Screening for alcohol problems in primary care: a systematic review.
Aged, 80 and over
Confounding Factors (Epidemiology)
Sensitivity and Specificity
Primary Health Care
Surveys and Questionnaires
Primary care physicians can play a unique role in recognizing and treating patients with alcohol problems.
To evaluate the accuracy of screening methods for alcohol problems in primary care.
We performed a search of MEDLINE for years 1966 through 1998. We included studies that were in English, were performed in primary care, and reported the performance characteristics of screening methods for alcohol problems against a criterion standard. Two reviewers appraised all articles for methodological content and results.
Thirty-eight studies were identified. Eleven screened for at-risk, hazardous, or harmful drinking; 27 screened for alcohol abuse and dependence. A variety of screening methods were evaluated. The Alcohol Use Disorders Identification Test (AUDIT) was most effective in identifying subjects with at-risk, hazardous, or harmful drinking (sensitivity, 51%-97%; specificity, 78%-96%), while the CAGE questions proved superior for detecting alcohol abuse and dependence (sensitivity, 43%-94%; specificity, 70%-97%). These 2 formal screening instruments consistently performed better than other methods, including quantity-frequency questions. The studies inconsistently adhered to methodological standards for diagnostic test research: 3 (8%) provided a full description of patient spectrum (demographics and comorbidity), 30 (79%) avoided workup bias, 12 (of 34 studies [35%]) avoided review bias, and 21 (55%) performed an analysis in pertinent clinical subgroups.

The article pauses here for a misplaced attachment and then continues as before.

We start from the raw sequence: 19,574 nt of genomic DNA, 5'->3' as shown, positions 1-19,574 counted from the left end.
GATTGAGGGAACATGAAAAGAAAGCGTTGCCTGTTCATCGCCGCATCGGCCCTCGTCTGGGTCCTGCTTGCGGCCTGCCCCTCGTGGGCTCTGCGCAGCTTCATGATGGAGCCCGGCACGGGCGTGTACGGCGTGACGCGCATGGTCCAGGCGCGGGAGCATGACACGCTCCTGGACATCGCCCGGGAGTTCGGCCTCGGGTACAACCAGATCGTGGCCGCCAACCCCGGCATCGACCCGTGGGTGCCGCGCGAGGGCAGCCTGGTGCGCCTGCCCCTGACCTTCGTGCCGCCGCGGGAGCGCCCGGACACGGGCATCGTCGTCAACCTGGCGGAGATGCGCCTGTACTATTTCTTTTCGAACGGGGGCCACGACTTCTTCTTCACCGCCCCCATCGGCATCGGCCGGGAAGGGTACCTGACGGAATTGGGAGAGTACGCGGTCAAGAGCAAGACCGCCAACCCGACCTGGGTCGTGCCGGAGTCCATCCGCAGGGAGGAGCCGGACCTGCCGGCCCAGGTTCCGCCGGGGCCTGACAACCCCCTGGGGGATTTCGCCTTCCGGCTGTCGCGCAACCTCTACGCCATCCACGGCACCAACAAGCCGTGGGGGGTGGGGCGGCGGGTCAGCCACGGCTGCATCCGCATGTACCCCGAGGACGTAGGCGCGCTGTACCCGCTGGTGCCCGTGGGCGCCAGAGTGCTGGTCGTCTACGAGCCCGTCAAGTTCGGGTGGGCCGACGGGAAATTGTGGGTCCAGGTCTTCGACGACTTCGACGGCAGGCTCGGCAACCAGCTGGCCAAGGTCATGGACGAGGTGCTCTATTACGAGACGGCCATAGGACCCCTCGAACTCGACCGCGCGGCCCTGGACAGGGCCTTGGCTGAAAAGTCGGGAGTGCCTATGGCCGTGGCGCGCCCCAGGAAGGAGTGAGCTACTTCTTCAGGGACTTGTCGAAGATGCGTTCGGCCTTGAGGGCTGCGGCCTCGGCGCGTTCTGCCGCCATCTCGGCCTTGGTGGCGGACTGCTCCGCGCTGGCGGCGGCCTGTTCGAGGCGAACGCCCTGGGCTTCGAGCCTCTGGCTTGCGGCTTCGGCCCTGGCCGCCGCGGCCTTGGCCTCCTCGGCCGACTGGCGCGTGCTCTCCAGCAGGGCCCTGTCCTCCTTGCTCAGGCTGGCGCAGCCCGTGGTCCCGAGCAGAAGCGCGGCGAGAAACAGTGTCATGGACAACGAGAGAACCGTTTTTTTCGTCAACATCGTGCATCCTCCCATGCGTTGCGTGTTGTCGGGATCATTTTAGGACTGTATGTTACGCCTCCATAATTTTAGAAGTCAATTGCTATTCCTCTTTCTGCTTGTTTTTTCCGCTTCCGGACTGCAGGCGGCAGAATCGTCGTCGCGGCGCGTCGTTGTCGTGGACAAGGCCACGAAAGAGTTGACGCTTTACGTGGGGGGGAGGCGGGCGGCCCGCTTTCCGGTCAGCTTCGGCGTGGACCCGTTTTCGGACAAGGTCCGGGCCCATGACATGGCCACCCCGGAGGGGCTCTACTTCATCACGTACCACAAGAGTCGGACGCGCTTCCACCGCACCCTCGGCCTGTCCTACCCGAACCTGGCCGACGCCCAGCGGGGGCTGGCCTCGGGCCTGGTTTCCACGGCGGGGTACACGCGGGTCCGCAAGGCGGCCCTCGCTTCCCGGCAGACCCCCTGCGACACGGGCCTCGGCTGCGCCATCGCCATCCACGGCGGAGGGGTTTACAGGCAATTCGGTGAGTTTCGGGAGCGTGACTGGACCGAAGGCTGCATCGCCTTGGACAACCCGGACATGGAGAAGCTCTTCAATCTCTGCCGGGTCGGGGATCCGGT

Despite methodological limitations, the literature supports the use of formal screening instruments over other clinical measures to increase the recognition of alcohol problems in primary care. Future research in this field will benefit from increased adherence to methodological standards for diagnostic tests.